As Election Day 2010 approaches – as the United States wallows in the swamps of war, recession and environmental degradation – the consequences of the nation’s three-decade-old decoupling from reality are becoming painfully obvious. Yet, despite the danger, the nation can’t seem to move in a positive direction, as if the suctioning effect of endless spin, half-truths and lies holds the populace in place, a force that grows ever more powerful like quicksand sucking the country deeper into the muck – to waist deep, then neck deep. Trapped in the mud, millions of Americans are complaining about their loss of economic status, their sense of powerlessness, their nation’s decline. But instead of examining how the country stumbled into this morass, many still choose not to face reality.

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Roubini: 40 Percent Chance of a Double Dip

Filed in Decoupling, economy, euro, Gold, Gold Market, marc-faber, recession by on September 7, 2010 0 Comments
Roubini: 40 Percent Chance of a Double Dip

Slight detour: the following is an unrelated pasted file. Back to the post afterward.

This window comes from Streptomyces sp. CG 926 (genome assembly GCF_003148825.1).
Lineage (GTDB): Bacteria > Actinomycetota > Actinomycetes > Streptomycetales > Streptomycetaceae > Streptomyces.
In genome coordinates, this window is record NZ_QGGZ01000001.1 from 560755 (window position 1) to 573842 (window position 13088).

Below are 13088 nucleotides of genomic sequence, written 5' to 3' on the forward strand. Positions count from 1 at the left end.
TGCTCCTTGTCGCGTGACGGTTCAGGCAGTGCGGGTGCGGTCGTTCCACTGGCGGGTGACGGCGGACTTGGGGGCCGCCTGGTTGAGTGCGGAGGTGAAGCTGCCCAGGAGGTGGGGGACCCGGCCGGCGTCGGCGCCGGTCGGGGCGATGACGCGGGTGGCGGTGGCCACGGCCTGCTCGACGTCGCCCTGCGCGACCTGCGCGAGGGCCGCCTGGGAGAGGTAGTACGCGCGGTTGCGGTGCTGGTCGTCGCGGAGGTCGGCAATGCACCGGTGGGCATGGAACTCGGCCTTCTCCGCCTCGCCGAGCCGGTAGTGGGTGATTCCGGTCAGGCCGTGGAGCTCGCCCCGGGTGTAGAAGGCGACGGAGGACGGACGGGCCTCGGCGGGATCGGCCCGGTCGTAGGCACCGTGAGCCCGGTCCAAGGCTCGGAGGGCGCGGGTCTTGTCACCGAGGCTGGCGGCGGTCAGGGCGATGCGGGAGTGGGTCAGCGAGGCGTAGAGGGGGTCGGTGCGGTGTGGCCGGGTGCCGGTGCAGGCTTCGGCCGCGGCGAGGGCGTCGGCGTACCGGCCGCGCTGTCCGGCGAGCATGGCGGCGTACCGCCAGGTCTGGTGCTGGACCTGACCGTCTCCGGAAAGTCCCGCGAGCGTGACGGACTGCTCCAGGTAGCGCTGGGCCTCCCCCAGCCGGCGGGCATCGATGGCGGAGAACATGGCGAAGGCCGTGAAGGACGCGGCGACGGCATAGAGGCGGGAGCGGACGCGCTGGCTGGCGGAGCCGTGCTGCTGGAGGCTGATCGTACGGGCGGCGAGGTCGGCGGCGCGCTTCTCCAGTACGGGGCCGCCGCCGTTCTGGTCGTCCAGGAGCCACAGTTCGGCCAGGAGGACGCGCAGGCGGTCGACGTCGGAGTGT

Here’s the latest take on the world economy from economist Nouriel Roubini. Needless to say, he’s still bearish…. From CNBC by Patrick Allen entitled: More than 400 US Banks Will Fail: Roubini “ Even if the US and European economies manage to avoid a double dip, it will still feel like a recession, while more than half of the 800-plus US banks on the “critical list” are likely to go bust, according to renowned economist Nouriel Roubini of Roubini Global Economics. The second half of the year will remain weak as tailwinds become headwinds, Roubini told CNBC on the shores of Lake Como, Italy at the Ambrosetti Forum economics conference. “In the second half, fiscal policy becomes a headwind, no more cash for clunkers,” Roubini said. “The positive scenario is that growth will be below par.” Roubini recently said the chance of a double-dip recession in the US was now more than 40 percent. “The big risk is that there will be a downturn in markets that could impact the bond, the equity and the credit markets,” he said. “ Job losses have been higher, the US jobs number will show that. There is no private sector jobs growth,” he said. “Consumption is weak, exports are weak and housing is weak.” “If there is no final sales and no final demand, companies will not invest,” he added. Roubini said he believes hopes of decoupling will be dashed as the slowdown in the US impacts China, Japan and the euro zone. “In Europe, Germany is strong but the rest of the continent is pretty dismal,” he said. “The rest of the world cannot cope without the prop of the US consumer. Chinese growth in the second half will be 7 percent.” “ Get used to it,” Roubini said. “Deleveraging has to continue as governments and consumers deleverage in the developed world.” ‘We have to expect the new normal,” he added. “We do not need a double dip for it to feel like recession.’” Related Articles: Roubini on Greece: The Tip of the Iceberg Marc Faber: “Governments have become like a cancer” Greece Cut to Junk The Chinese Bubble and the Ghost City of Ordos To learn more about Wealth Daily click here Advertisement Your IRA and 401(k) are in Washington’s sights… But you’ll never hear about it in the mainstream media until it’s too late to save your retirement assets . Click HERE for the “guerilla wealth” secret to keeping your hard-earned nest-egg in your own hands – and perhaps even growing it by 378